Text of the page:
Antenna Basics (Pt. 2)

Antennas Basics for Survival – What is an Antenna? — Message Two

Basic basics: The most basic antenna I can think of is the quarter-wave, vertically polarized whip antenna. You might see these on vehicles for radio communications. You’ve seen CB antennas on cars, and these are pretty typical of such antennas. The technical name for these antennas is “isotropic radiator”. An isotropic antenna is a non-existent, theoretical (perhaps even MYTHICAL!) antenna that radiates omnidirectionally (as, say a light bulb, or the sun might). All antennas are “tested” against this format basically and it isn’t really necessary you know this, but it might be helpful later if you’re building something to understand how to read charts, graphs or other information related to something you’re building or using.

There are many types of antennas, all have cool sounding names, and many behave differently than other antennas can’t do. You will need to understand different antenna configurations for doing things like aiming in a certain direction, getting your signal out in all directions or just getting an antenna set up properly to best receive a particular signal. I’ll try to cover some of these aspects over these next few posts, but right now, the title says it all. What is an antenna?

More Advanced Basics: Essentially, an antenna is very simply an electrical element in a radio circuit that can pick up the desired radio frequency signal and deliver it to the radio circuitry. That’s the simple explanation.

The difficult explanation is that it is a wire that is “excited” by the passing of an electromagnetic waveform, which in turn induces current into the wire. That current is then fed to a circuit to be used in some way, usually by tuning the desired signal, detecting the intelligence in the radio signal, amplifying the detected audio and then feeding it to a transducer (that’s another name for a speaker or headphone).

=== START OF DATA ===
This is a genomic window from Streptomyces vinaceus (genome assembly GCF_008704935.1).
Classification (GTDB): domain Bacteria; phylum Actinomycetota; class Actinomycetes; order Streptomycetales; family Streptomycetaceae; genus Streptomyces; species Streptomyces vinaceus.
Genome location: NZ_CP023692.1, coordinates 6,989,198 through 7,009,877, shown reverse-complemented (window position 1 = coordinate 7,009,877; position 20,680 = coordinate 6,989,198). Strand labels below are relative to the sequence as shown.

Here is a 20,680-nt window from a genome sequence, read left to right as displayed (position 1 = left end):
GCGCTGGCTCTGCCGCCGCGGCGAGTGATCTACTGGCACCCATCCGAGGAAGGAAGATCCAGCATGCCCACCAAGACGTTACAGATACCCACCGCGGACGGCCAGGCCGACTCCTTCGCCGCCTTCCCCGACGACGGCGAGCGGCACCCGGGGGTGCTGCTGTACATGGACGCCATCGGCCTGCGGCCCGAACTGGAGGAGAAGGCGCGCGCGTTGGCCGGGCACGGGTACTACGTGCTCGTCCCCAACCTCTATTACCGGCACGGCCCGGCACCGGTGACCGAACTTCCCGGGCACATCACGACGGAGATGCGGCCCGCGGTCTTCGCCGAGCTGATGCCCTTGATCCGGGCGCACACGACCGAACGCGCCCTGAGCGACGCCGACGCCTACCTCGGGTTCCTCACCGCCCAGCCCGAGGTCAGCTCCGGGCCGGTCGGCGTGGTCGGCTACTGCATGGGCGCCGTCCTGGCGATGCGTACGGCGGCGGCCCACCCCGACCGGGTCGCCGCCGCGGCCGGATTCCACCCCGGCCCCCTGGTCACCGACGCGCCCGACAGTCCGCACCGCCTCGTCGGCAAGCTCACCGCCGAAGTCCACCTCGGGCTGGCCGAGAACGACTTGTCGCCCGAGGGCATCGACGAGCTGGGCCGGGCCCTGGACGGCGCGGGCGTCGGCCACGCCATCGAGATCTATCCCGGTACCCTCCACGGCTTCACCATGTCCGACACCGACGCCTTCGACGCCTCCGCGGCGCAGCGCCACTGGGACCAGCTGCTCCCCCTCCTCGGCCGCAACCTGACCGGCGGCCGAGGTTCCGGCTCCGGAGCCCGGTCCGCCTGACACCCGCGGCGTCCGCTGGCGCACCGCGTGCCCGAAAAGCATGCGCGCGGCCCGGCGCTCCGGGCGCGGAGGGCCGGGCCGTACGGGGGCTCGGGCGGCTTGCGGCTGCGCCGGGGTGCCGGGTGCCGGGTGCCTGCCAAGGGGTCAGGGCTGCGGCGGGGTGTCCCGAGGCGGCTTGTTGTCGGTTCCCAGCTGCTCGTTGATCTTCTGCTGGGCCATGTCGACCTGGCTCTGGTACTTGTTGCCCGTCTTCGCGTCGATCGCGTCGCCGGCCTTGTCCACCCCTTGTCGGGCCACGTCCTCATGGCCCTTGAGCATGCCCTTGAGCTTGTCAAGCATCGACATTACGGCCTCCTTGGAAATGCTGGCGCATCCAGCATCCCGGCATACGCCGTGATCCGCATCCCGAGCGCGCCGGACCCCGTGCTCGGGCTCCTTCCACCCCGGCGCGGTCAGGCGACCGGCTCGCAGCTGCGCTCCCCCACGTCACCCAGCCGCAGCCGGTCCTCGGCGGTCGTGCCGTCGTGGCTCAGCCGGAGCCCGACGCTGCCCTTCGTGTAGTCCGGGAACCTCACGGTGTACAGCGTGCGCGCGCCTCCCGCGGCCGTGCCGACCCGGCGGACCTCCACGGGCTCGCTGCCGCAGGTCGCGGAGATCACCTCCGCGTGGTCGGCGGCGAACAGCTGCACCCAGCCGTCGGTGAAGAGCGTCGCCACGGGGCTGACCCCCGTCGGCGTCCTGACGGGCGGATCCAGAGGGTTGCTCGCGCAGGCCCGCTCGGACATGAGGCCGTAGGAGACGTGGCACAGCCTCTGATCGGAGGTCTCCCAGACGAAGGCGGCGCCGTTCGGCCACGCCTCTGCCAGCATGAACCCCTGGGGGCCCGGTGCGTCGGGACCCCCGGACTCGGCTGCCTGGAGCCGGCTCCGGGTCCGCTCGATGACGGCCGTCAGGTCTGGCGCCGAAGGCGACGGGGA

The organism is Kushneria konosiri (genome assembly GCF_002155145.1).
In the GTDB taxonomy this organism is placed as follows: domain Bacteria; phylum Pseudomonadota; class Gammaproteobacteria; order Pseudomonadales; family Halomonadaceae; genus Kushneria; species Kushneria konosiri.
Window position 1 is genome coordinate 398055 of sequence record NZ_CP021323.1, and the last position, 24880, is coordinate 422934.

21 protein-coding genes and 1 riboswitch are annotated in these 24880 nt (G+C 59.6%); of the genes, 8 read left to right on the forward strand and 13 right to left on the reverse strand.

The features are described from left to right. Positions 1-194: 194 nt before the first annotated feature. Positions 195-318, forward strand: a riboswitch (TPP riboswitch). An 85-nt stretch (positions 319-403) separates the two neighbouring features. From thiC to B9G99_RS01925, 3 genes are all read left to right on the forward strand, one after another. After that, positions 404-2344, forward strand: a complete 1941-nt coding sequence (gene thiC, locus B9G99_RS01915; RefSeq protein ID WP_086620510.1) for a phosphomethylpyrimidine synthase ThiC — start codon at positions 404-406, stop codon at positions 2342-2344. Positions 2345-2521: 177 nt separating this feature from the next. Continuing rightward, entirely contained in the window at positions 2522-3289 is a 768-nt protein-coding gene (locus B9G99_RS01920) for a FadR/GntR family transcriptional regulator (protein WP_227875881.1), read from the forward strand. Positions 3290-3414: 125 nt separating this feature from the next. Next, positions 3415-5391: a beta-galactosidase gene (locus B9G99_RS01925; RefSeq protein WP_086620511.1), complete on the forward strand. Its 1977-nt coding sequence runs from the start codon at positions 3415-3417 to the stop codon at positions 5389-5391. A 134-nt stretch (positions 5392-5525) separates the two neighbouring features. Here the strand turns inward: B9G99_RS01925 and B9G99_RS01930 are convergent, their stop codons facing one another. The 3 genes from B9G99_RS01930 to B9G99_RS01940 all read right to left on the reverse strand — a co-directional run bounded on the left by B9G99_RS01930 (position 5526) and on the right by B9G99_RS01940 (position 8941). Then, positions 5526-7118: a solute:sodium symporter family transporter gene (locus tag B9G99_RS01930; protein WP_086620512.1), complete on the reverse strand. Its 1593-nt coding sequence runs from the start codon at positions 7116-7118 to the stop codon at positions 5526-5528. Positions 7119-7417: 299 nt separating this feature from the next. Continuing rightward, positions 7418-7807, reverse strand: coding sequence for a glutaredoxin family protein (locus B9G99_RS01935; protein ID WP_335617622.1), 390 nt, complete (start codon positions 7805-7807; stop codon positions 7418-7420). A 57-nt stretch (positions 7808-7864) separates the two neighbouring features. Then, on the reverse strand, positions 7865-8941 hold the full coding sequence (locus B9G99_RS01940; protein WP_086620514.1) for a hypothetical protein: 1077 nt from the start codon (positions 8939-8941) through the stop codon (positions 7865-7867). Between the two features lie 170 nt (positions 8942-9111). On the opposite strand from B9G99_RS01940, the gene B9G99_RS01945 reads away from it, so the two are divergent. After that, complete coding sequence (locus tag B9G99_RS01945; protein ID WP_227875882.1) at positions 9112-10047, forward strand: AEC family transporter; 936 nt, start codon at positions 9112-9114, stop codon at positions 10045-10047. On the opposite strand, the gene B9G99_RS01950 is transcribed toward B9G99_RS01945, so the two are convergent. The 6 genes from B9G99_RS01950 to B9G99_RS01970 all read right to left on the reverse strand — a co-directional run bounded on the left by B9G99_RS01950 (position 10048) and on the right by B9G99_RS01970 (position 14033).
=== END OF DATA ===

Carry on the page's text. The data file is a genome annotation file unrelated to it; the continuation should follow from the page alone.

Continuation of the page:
Let’s see here. Electromagnetic signals consist of basically, an electrostatic field flowing away from a ‘radiator’ (another name for an antenna!) combined with a magnetic field that is at “right angles” to the electrostatic field. The two components of the EM field are required for the signal to become a “radio wave”, or dissipated Radio Frequency (RF) energy. We will not worry about things like how the signal is generated, but will concentrate on the simple reception of signals, and assume we’re not going to build a whole transmitter at this time.

In physics, if you have a piece of wire that is just a large loop, and the ends of the wire are attached to a volt meter (a device to read voltages, obviously) and you take a magnet and point one pole of the magnet at the wire and hold it there, nothing will happen. However, if you move that magnet back and forth across the wire, you will cause the magnetic lines of force from the magnet to cut across the wire. In so doing, you will force what we call the “induction of current” into the wire, which can then be measured by the meter.

This is the very basic premise for how radio waves are collected by an antenna. The RF energy is traveling around, passes over a wire (the antenna), induces a current into the wire. Of course, in physics you have to have a “complete circuit” as well for current to flow, and this means you need a “load” (simply a resistance into which the current will be dissipated as heat energy usually – but we’re going to make it do something else), you need a path and you need to obviously have an energy source.

For a radio receiver you have an antenna, you have a complete path, which will take the induced current to “ground” and you have a load, which in the case of a receiver will be a “tuned circuit” (a coil and capacitor) which will act as the load. (Technically, this is an INDUCTIVE load, because there is a coil.)

You need two more things to make a radio receiver besides the antenna and a tuned circuit. You need a DETECTOR (which in our simple radio will be a diode, a device which passes current in ONLY ONE DIRECTION) and you need a transducer, which as I explained elsewhere is a simple high impedance earphone or headset. If you can locate an old, old telephone, circa 1940-1970ish with a regular hand set (not the newer, fancier stuff) you can usually unscrew the ear phone portion and take out the little earphone piece. It is a “high impedance earphone” and a single one is all you need.